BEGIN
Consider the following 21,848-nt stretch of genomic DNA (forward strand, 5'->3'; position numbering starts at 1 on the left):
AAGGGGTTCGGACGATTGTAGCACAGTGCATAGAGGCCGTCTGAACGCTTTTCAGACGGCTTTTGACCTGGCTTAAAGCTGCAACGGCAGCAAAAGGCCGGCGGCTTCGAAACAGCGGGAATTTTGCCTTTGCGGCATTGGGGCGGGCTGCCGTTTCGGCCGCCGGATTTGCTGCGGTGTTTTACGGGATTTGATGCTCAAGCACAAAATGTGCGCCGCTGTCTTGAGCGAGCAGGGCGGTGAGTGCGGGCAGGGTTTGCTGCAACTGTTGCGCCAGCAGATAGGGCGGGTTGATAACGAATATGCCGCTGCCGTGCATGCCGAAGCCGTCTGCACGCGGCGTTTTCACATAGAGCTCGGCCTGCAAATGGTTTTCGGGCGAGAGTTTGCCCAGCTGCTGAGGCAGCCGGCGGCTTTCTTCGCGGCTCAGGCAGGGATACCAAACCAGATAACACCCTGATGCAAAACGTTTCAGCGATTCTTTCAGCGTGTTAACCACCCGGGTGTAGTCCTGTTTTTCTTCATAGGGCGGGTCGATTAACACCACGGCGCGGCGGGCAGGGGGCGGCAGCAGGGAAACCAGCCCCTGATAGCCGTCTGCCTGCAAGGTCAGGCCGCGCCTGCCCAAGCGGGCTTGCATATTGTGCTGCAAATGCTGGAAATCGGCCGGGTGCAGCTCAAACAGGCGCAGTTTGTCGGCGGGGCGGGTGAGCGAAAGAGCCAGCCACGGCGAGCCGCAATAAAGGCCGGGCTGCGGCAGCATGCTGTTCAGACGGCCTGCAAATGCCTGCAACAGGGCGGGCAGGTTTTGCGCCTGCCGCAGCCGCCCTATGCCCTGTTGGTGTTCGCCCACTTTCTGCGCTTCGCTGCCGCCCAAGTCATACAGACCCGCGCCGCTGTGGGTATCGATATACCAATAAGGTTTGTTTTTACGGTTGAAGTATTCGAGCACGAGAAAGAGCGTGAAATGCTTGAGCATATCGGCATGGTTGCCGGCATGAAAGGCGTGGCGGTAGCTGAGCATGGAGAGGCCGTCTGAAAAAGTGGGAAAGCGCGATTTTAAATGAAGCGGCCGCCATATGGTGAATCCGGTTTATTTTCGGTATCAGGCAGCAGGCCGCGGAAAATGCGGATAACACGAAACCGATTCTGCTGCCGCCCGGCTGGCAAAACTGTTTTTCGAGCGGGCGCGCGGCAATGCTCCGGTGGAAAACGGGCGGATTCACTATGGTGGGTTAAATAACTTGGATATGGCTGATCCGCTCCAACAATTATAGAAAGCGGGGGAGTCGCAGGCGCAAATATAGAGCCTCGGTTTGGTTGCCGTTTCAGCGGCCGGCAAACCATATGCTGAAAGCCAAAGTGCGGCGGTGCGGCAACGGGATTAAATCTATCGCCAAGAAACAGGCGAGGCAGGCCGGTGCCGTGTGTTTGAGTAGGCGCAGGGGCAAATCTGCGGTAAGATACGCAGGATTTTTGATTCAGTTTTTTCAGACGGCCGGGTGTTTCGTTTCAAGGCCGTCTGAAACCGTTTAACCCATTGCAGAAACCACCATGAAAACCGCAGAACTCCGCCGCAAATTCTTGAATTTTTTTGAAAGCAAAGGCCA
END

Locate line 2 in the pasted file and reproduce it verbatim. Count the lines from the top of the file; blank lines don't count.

AAGGGGTTCGGACGATTGTAGCACAGTGCATAGAGGCCGTCTGAACGCTTTTCAGACGGCTTTTGACCTGGCTTAAAGCTGCAACGGCAGCAAAAGGCCGGCGGCTTCGAAACAGCGGGAATTTTGCCTTTGCGGCATTGGGGCGGGCTGCCGTTTCGGCCGCCGGATTTGCTGCGGTGTTTTACGGGATTTGATGCTCAAGCACAAAATGTGCGCCGCTGTCTTGAGCGAGCAGGGCGGTGAGTGCGGGCAGGGTTTGCTGCAACTGTTGCGCCAGCAGATAGGGCGGGTTGATAACGAATATGCCGCTGCCGTGCATGCCGAAGCCGTCTGCACGCGGCGTTTTCACATAGAGCTCGGCCTGCAAATGGTTTTCGGGCGAGAGTTTGCCCAGCTGCTGAGGCAGCCGGCGGCTTTCTTCGCGGCTCAGGCAGGGATACCAAACCAGATAACACCCTGATGCAAAACGTTTCAGCGATTCTTTCAGCGTGTTAACCACCCGGGTGTAGTCCTGTTTTTCTTCATAGGGCGGGTCGATTAACACCACGGCGCGGCGGGCAGGGGGCGGCAGCAGGGAAACCAGCCCCTGATAGCCGTCTGCCTGCAAGGTCAGGCCGCGCCTGCCCAAGCGGGCTTGCATATTGTGCTGCAAATGCTGGAAATCGGCCGGGTGCAGCTCAAACAGGCGCAGTTTGTCGGCGGGGCGGGTGAGCGAAAGAGCCAGCCACGGCGAGCCGCAATAAAGGCCGGGCTGCGGCAGCATGCTGTTCAGACGGCCTGCAAATGCCTGCAACAGGGCGGGCAGGTTTTGCGCCTGCCGCAGCCGCCCTATGCCCTGTTGGTGTTCGCCCACTTTCTGCGCTTCGCTGCCGCCCAAGTCATACAGACCCGCGCCGCTGTGGGTATCGATATACCAATAAGGTTTGTTTTTACGGTTGAAGTATTCGAGCACGAGAAAGAGCGTGAAATGCTTGAGCATATCGGCATGGTTGCCGGCATGAAAGGCGTGGCGGTAGCTGAGCATGGAGAGGCCGTCTGAAAAAGTGGGAAAGCGCGATTTTAAATGAAGCGGCCGCCATATGGTGAATCCGGTTTATTTTCGGTATCAGGCAGCAGGCCGCGGAAAATGCGGATAACACGAAACCGATTCTGCTGCCGCCCGGCTGGCAAAACTGTTTTTCGAGCGGGCGCGCGGCAATGCTCCGGTGGAAAACGGGCGGATTCACTATGGTGGGTTAAATAACTTGGATATGGCTGATCCGCTCCAACAATTATAGAAAGCGGGGGAGTCGCAGGCGCAAATATAGAGCCTCGGTTTGGTTGCCGTTTCAGCGGCCGGCAAACCATATGCTGAAAGCCAAAGTGCGGCGGTGCGGCAACGGGATTAAATCTATCGCCAAGAAACAGGCGAGGCAGGCCGGTGCCGTGTGTTTGAGTAGGCGCAGGGGCAAATCTGCGGTAAGATACGCAGGATTTTTGATTCAGTTTTTTCAGACGGCCGGGTGTTTCGTTTCAAGGCCGTCTGAAACCGTTTAACCCATTGCAGAAACCACCATGAAAACCGCAGAACTCCGCCGCAAATTCTTGAATTTTTTTGAAAGCAAAGGCCA